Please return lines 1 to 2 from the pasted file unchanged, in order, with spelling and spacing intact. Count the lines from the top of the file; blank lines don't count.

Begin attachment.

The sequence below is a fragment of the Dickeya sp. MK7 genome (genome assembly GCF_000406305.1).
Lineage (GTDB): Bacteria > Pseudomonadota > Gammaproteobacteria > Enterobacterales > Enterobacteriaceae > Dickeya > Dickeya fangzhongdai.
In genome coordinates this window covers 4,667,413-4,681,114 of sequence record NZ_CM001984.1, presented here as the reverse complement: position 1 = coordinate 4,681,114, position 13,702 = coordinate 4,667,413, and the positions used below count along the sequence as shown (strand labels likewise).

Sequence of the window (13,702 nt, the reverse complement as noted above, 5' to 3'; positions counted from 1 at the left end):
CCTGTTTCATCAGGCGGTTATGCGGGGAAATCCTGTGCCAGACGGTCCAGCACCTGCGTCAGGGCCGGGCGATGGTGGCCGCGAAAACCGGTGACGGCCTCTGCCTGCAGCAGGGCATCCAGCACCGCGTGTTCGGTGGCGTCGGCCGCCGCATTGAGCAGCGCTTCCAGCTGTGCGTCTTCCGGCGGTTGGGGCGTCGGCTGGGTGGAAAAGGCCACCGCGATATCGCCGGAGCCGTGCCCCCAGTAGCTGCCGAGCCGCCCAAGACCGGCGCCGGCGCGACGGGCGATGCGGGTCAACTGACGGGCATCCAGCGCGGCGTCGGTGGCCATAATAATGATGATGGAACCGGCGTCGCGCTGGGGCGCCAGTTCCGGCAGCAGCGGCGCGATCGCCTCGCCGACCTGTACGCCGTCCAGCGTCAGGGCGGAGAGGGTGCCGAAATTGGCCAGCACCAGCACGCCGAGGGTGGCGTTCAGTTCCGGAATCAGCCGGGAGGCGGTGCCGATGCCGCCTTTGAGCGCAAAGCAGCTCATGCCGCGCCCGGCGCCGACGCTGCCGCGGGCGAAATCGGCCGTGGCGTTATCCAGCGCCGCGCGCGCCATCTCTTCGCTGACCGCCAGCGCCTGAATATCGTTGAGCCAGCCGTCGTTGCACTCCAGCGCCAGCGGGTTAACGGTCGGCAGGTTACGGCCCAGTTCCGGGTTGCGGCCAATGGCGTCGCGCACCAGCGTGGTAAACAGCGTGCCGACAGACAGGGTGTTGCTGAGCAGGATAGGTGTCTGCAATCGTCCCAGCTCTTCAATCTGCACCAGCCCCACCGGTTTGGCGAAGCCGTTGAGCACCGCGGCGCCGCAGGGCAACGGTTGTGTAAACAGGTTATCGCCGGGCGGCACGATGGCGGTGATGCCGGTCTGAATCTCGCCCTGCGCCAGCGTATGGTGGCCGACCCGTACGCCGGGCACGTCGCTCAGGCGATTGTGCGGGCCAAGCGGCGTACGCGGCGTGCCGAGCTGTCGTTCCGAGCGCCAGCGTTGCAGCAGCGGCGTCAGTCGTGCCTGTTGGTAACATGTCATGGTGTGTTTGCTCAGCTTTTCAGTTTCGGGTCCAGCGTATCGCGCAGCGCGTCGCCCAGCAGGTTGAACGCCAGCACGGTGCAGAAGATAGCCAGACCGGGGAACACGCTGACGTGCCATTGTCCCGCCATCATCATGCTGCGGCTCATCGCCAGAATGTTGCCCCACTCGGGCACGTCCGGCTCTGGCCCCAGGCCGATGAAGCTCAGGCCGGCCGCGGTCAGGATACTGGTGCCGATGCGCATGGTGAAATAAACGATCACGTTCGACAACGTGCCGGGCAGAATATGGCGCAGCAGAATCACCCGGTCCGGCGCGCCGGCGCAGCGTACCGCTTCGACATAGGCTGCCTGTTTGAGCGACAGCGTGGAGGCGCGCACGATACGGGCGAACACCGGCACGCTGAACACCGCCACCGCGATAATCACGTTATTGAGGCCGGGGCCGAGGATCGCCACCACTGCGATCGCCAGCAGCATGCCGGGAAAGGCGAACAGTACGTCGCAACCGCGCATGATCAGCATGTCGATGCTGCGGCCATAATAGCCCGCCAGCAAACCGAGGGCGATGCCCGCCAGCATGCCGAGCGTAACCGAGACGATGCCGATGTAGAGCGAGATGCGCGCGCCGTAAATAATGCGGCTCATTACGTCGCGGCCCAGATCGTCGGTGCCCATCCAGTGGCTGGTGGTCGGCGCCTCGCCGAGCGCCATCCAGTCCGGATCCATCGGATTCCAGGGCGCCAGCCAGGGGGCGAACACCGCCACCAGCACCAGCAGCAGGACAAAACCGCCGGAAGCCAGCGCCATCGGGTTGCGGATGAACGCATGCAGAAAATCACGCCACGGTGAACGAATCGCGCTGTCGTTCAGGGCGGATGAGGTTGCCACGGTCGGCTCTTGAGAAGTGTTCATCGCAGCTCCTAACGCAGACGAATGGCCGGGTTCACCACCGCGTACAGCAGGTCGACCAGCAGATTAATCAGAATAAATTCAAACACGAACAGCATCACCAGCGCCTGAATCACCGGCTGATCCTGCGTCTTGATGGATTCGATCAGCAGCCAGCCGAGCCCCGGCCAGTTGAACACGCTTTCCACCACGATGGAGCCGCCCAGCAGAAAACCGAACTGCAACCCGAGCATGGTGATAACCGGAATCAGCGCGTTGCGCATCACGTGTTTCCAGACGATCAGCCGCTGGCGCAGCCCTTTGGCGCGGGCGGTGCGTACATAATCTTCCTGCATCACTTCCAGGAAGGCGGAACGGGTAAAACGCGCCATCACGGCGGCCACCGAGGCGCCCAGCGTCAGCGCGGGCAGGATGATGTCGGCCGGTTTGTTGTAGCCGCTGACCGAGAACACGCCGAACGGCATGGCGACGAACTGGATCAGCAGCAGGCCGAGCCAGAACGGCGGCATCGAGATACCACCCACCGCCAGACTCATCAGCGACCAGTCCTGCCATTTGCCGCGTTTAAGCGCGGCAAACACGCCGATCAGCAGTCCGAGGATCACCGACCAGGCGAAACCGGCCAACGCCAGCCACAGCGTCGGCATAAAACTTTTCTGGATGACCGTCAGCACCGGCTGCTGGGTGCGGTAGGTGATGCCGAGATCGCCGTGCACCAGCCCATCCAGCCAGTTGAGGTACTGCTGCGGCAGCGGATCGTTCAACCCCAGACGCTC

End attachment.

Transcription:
The sequence below is a fragment of the Dickeya sp. MK7 genome (genome assembly GCF_000406305.1).
Lineage (GTDB): Bacteria > Pseudomonadota > Gammaproteobacteria > Enterobacterales > Enterobacteriaceae > Dickeya > Dickeya fangzhongdai.